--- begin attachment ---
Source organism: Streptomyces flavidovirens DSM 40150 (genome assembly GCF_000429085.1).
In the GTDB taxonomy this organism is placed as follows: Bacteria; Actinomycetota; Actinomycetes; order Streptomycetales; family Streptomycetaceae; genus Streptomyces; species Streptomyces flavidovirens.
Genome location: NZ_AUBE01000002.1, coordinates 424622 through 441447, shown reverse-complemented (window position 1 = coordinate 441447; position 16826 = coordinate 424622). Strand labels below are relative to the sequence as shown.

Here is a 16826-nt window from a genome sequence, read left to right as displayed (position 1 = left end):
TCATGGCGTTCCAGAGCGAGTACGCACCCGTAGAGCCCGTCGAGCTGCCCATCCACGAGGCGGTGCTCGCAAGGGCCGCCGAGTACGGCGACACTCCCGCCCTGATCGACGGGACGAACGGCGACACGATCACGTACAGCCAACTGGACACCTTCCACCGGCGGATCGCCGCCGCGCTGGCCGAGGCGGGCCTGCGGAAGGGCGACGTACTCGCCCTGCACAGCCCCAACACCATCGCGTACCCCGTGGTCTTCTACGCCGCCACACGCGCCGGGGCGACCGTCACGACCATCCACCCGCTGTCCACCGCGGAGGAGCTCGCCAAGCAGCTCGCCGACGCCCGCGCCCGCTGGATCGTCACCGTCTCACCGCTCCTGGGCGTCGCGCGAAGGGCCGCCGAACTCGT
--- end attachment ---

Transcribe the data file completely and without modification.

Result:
Source organism: Streptomyces flavidovirens DSM 40150 (genome assembly GCF_000429085.1).
In the GTDB taxonomy this organism is placed as follows: Bacteria; Actinomycetota; Actinomycetes; order Streptomycetales; family Streptomycetaceae; genus Streptomyces; species Streptomyces flavidovirens.
Genome location: NZ_AUBE01000002.1, coordinates 424622 through 441447, shown reverse-complemented (window position 1 = coordinate 441447; position 16826 = coordinate 424622). Strand labels below are relative to the sequence as shown.

Here is a 16826-nt window from a genome sequence, read left to right as displayed (position 1 = left end):
TCATGGCGTTCCAGAGCGAGTACGCACCCGTAGAGCCCGTCGAGCTGCCCATCCACGAGGCGGTGCTCGCAAGGGCCGCCGAGTACGGCGACACTCCCGCCCTGATCGACGGGACGAACGGCGACACGATCACGTACAGCCAACTGGACACCTTCCACCGGCGGATCGCCGCCGCGCTGGCCGAGGCGGGCCTGCGGAAGGGCGACGTACTCGCCCTGCACAGCCCCAACACCATCGCGTACCCCGTGGTCTTCTACGCCGCCACACGCGCCGGGGCGACCGTCACGACCATCCACCCGCTGTCCACCGCGGAGGAGCTCGCCAAGCAGCTCGCCGACGCCCGCGCCCGCTGGATCGTCACCGTCTCACCGCTCCTGGGCGTCGCGCGAAGGGCCGCCGAACTCGT